17.  On the same day at about 3.30pm, SP11 received an SMS from handset with a number of 010-4243915.  It was a message from the First Appellant, who repeated his demand for the ransom sum of RM2 Million.  However, after some negotiations through several phone calls, the sum was reduced to RM1 Million.

18.  At night, SP2 called SP11 again, told him to hurry up with the payment as he had been assaulted by the kidnappers. What transpired prior to this was that he was slapped several times and the cable on his hands was tightened in consequence of his attempt to escape.

19.  At dawn, SP2 and SP3 were transferred to another location. At this location, one of the kidnappers placed a knife at SP2’s neck and told him that his elder brother did not love him as he had not delivered the ransom money.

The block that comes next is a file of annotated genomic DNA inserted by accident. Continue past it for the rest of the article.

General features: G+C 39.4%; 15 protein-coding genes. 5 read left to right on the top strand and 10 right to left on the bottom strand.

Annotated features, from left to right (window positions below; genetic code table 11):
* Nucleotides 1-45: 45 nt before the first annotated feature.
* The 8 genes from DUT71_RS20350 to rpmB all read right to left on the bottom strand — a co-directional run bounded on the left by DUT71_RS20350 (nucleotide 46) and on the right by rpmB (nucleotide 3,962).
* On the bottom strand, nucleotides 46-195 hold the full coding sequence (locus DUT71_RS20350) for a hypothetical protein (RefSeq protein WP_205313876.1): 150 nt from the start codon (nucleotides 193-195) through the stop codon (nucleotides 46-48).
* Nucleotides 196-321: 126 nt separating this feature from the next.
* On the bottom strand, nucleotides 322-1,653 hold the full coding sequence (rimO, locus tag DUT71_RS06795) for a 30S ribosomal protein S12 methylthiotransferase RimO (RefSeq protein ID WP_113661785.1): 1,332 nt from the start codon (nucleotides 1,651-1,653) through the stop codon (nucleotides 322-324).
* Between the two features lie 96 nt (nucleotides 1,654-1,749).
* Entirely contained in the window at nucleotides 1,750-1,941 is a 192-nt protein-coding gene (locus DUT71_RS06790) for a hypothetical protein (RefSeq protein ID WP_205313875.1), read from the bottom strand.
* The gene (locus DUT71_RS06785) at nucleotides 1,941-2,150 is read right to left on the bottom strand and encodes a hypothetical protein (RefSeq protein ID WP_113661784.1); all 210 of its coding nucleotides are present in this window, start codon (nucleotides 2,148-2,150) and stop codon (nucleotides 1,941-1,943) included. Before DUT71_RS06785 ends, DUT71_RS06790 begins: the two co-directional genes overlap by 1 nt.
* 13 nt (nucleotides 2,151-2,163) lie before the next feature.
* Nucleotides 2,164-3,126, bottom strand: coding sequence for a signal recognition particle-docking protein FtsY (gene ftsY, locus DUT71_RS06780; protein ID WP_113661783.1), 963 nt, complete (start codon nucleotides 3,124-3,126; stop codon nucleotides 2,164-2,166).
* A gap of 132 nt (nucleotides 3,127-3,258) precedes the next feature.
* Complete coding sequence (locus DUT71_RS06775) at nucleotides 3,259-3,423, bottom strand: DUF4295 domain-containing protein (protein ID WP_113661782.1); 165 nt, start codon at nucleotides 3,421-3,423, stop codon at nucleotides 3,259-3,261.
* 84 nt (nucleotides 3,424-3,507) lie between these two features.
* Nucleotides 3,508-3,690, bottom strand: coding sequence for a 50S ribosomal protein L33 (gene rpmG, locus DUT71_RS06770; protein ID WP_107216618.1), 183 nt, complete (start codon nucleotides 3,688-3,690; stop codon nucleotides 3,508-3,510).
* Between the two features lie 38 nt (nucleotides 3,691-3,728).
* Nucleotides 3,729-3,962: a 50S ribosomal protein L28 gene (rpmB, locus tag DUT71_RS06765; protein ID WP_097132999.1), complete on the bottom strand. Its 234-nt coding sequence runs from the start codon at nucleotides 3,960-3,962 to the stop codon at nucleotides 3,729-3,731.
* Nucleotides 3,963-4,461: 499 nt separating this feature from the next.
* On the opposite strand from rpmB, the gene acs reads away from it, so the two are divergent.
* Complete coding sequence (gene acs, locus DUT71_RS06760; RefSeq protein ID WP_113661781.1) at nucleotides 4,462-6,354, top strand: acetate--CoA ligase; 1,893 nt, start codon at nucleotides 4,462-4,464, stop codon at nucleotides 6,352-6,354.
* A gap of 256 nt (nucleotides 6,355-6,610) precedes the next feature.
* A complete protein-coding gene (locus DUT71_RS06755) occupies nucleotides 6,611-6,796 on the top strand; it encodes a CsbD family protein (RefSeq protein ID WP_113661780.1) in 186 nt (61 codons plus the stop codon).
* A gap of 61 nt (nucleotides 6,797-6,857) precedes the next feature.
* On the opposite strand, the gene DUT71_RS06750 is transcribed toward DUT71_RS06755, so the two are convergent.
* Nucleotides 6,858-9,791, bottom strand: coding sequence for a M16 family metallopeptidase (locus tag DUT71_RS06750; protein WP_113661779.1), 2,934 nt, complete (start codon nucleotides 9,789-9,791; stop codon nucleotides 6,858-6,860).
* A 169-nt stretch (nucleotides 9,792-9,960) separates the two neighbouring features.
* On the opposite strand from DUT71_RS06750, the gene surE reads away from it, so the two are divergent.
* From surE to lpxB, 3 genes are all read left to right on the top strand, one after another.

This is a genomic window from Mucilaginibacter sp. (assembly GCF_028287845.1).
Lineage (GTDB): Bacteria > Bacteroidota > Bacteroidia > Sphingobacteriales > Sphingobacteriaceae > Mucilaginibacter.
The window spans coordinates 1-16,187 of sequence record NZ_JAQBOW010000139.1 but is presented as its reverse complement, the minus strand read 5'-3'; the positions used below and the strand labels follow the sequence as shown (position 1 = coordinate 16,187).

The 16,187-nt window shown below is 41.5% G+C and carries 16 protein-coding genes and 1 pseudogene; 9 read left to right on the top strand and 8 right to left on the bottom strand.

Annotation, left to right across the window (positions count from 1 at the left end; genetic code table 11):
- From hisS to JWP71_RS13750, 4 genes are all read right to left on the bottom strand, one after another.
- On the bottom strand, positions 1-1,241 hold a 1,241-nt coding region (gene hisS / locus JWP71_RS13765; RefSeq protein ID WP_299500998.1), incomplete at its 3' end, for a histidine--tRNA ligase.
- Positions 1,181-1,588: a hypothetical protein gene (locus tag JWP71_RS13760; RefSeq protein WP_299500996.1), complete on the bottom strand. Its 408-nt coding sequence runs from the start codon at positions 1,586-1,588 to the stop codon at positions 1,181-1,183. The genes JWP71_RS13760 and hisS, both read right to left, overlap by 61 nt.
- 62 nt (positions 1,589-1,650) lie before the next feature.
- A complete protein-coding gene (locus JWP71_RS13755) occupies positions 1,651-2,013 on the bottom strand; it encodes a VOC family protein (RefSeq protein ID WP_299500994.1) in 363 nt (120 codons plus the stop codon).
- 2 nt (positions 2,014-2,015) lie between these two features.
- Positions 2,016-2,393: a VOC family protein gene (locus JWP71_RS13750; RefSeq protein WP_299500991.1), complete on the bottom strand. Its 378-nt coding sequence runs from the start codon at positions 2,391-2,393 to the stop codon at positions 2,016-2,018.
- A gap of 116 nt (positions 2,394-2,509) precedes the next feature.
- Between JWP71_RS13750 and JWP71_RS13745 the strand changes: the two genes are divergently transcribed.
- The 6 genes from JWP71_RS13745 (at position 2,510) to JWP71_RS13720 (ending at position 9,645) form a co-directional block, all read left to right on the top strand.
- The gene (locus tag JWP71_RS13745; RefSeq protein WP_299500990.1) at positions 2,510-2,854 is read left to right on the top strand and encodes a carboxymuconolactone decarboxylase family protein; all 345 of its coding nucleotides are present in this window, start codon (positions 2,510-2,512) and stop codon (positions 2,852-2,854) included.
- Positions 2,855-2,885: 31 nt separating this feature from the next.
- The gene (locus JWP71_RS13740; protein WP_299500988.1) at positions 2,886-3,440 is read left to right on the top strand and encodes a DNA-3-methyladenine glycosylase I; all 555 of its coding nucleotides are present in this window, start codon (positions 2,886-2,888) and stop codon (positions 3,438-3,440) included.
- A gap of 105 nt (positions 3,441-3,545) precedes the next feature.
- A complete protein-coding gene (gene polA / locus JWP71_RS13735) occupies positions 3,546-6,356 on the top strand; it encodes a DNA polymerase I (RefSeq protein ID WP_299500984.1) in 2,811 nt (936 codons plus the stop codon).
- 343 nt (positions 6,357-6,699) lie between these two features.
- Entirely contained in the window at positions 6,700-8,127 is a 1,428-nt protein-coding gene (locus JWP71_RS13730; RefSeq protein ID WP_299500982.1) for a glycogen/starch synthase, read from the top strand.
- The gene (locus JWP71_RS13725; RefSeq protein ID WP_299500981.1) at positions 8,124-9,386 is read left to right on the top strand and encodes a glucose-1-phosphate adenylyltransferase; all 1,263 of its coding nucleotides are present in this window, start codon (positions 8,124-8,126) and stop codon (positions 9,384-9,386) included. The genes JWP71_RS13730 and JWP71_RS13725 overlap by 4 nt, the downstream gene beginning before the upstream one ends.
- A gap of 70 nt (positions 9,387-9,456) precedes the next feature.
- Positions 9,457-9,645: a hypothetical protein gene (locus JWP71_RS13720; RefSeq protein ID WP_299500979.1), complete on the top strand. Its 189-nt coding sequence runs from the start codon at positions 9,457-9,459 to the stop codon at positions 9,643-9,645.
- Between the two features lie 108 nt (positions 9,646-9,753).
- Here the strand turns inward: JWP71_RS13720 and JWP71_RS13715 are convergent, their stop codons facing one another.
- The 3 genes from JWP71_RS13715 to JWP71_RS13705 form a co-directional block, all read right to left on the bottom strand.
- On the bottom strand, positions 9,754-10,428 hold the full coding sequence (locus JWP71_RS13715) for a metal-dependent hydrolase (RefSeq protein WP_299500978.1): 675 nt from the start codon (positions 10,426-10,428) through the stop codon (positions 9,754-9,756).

20.  SP2 pleaded to him that his brother loved him and that payment would be made soon.

21.  SP11 lodged a police report on the same day. By then SP2’s parents had also managed to come up with the RM1 Million ransom.

22.  Photos of the RM1 Million, all in RM50 denominations, were taken and their serial numbers recorded. They were put in two bags, one containing RM870,000.00 and the other containing RM130,000.00.

23.  SP11 then contacted the First Appellant. He was instructed by the First Appellant to drop the money at a marked location by the roadside near an Indian temple at Batang Berjuntai.

24.  SP11 did as instructed but he only dropped the bag containing the RM870,000.   He said he forgot to drop the bag containing the RM130,000 as he panicked.

25.  SP11 then waited in the vicinity of the Indian temple. At 9pm he received a call from SP2 asking him to pick him up. Apparently SP2 had set himself free.